When the iPhone first came out, it had no 3rd party apps and no app store. For the first year developers had to make do with handicapped web-apps that at the time had been dubbed "The Sweet Solution." This year, when the Apple Watch came out, it launched with 3rd party apps and it's own app store to showcase them, but in similar fashion the apps were handicapped. WatchKit apps, as they're called, have to stream everything over bluetooth from the user's iPhone; from the UI to the content displayed within it.
I've been using these apps since day one with the watch, and just like many others who have had their Apple Watches in this past month, I've come to the conclusion that... well... most of the apps just aren't very good.
Much like when the iPhone's apps first launched in 2008, developers are only just beginning to grasp what makes an app idea a good one for the watch, and many have shipped ideas that just don't fit on the wrist very well. Couple that with the fact that WatchKit itself is rather laggy and unstable, and most of the apps just aren't worth using. That being said though, there's still a small handful of applications that I've decided are worth their while on my watch, and of that handful I've decided on some that I think really and truly are good apps even with their fledgling issues. This is a little series I'm starting called "WatchKit Standouts," and in it I'll be talking about those apps and what makes them something special to me.
Lifesum is the first of these apps, and it was the first WatchKit app I really took notice of when I got my watch. Lifesum on the iPhone is a meal and nutrition tracking app that has a whole database of food items to call upon. Rather than try and port that experience verbatim to the watch, the developers behind Lifesum instead made it so that you could easily log smaller snacks in categories and meals in general sizes (small, medium, large) which could be filled in later with the exact food items on the phone. This is one of the smartest decisions I've seen so far from a developer in terms of how to take the essential experience of their application and shrink it down to an experience that fits on the watch. It's what really makes the app for me, and it speaks to Lifesum's devs getting how they need to handle their Watch App in a way that other developers haven't as of yet.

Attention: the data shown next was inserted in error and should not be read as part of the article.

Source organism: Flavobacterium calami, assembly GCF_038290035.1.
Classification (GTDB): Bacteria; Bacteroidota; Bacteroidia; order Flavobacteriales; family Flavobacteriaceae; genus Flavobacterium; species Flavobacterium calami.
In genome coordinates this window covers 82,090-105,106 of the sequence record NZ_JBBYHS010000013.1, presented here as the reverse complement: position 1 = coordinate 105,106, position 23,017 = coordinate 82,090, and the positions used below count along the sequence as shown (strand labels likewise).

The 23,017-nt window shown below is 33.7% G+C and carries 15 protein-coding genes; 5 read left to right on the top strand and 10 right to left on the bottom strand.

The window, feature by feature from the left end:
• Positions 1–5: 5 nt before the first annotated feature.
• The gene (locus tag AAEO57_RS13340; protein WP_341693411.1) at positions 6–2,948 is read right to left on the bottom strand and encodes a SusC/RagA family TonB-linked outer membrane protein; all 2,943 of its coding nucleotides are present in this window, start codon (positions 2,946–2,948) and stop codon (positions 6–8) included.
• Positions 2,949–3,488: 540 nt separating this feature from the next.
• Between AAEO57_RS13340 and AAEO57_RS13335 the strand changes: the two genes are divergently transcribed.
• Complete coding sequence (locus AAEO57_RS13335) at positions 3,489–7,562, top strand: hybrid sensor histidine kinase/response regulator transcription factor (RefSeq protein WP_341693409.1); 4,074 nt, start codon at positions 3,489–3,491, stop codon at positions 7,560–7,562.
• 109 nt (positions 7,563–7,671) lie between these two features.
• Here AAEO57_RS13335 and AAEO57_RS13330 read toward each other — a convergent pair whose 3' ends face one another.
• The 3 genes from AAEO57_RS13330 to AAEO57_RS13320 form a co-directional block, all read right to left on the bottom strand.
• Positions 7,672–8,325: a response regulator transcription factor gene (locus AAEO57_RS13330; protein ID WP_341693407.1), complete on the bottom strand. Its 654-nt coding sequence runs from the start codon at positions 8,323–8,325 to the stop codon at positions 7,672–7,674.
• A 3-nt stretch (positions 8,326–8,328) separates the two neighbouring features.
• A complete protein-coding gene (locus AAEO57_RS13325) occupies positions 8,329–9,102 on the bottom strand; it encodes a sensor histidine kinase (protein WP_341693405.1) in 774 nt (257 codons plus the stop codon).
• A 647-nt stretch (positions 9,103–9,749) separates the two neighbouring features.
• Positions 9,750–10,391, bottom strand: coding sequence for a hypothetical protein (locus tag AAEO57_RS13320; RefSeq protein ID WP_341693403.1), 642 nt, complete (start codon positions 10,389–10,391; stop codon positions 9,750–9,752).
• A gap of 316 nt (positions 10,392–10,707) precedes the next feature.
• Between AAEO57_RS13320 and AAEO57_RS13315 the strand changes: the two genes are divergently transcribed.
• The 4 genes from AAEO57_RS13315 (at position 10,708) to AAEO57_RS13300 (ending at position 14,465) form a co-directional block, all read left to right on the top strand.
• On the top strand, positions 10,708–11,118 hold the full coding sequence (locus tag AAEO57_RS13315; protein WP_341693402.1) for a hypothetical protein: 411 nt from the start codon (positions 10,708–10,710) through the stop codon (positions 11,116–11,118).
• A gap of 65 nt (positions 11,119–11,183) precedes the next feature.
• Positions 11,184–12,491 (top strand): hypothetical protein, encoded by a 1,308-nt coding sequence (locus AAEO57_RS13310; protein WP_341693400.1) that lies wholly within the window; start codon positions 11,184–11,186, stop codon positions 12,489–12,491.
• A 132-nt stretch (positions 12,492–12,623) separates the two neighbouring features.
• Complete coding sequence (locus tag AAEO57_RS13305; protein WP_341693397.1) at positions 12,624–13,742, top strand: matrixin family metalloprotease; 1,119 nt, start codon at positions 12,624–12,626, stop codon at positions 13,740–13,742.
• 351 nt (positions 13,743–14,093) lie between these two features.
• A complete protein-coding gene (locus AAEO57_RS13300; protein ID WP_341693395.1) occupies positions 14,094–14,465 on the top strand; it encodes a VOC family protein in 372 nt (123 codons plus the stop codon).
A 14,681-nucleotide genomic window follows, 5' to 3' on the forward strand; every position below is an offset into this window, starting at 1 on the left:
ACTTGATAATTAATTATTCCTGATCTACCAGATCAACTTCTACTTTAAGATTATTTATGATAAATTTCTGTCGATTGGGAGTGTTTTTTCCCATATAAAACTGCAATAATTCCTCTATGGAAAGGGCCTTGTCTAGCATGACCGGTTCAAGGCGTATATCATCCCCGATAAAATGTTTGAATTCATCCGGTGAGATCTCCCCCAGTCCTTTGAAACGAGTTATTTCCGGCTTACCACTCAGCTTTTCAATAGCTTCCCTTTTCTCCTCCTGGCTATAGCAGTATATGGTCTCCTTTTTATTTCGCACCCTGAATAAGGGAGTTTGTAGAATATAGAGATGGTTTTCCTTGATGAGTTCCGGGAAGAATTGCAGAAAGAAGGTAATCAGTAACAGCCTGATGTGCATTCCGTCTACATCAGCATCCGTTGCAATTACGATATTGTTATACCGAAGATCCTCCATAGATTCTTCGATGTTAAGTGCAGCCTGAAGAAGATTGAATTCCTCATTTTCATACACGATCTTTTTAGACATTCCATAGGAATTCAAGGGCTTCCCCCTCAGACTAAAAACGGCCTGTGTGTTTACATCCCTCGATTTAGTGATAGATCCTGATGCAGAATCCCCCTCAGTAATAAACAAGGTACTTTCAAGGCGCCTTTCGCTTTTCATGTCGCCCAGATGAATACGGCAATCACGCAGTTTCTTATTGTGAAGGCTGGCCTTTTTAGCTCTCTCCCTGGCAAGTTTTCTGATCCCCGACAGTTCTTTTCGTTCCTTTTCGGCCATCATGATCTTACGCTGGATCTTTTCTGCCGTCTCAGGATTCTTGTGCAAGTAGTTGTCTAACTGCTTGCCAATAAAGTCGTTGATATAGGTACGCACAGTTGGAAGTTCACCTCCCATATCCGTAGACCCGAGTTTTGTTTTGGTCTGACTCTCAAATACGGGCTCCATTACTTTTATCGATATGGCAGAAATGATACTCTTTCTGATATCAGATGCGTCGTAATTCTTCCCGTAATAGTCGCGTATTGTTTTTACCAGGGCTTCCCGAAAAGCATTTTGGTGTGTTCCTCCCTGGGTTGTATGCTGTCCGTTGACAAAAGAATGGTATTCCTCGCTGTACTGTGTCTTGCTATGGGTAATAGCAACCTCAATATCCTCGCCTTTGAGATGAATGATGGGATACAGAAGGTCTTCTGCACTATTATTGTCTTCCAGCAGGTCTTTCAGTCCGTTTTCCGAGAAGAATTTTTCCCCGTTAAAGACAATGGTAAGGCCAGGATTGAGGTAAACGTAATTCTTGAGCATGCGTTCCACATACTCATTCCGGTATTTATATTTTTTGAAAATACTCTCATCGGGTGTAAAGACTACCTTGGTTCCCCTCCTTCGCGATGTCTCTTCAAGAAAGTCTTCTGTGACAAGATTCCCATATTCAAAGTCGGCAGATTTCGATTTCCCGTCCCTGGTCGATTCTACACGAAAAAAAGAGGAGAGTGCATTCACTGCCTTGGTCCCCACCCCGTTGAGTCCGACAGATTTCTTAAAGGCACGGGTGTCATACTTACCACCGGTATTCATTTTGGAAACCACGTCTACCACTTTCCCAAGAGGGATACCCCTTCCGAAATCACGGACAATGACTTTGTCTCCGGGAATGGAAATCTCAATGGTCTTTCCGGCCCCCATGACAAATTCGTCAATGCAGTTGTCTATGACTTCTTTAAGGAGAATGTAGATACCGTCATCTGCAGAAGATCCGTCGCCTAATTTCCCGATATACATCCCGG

The Lifesum Watchkit app also really nails the wrist interaction model in another way that's become important to me over the past month; the UI design. Not only is it nice to look at with it's flat visuals and aesthetics consistent with the iOS app, but the portions of the app that could have been split into multiple screens are instead consolidated into one large view which is scrollable either by finger or via digital crown. This scrollable UI concept makes a lot of sense on the watch, but you'd be surprised how many developers haven't embraced it, and I've found that it makes a big difference in use. Being able to scroll through an app with the digital crown adds a level of intimacy and physical interaction to the software that isn't there with standard touchscreen scrolling, and for my next app in this series it's an even more prominent design feature. There are still other screens in the Lifesum app which take a more traditional approach for interactions, but as far as the main screen of the app goes, it's top notch.
The app isn't perfect yet (no WatchKit app is) and I find myself wanting a few features that could probably be added easily. For one, in the iPhone app you can choose to add water in increments of either glasses or bottles. I choose to track my water intake in bottles because that's the way I drink the majority of my water, but on the watch I can only add amounts in glasses. This could be easily fixed by changing the watch's settings to mirror the selection in the iPhone app, and I hope the devs will get to that soon. The only other glaring issue for me is the app's notifications. The app sends you reminders around meal times to log your food, which is fine, but the rest of the notifications it sends are usually reminders to "eat a kiwi" or "snack on some blueberries," which I don't find all that useful, especially after you've seen the same recommendations dozens of times. In addition, it usually seems to send those sorts of notifications almost exclusively after I've just logged a snack or meal, making them redundant. I don't remember Lifesum's notifications being as aggressive before the update that added the Apple Watch functionality, so I hope that the notifications can get tweaked in the future to closer resemble their original state.
So after a solid paragraph of nitpicking, it's fair for me to say that there's room for improvement, but all told the Lifesum app is still among the very best Watchkit experiences I've had so far. It's so easy for me to add the general size of a meal directly after I've had it from my watch, rather than try to find the time to peck out individual food items as I'm ramping back up into work after a meal. This way I don't forget to add my meals, and it's convenient enough that I can quickly tap a couple times in the watch app while walking or doing something else. Exactly the kind of interaction model that excels on the wrist, and a solid experience overall between the phone and the watch. The Lifesum experience has improved with the addition of the WatchKit app, which isn't something you can say for most of the initial offering. Absolute congratulations to the Lifesum team for nailing the balance on the first try, it's a rare achievement in these early post-launch times.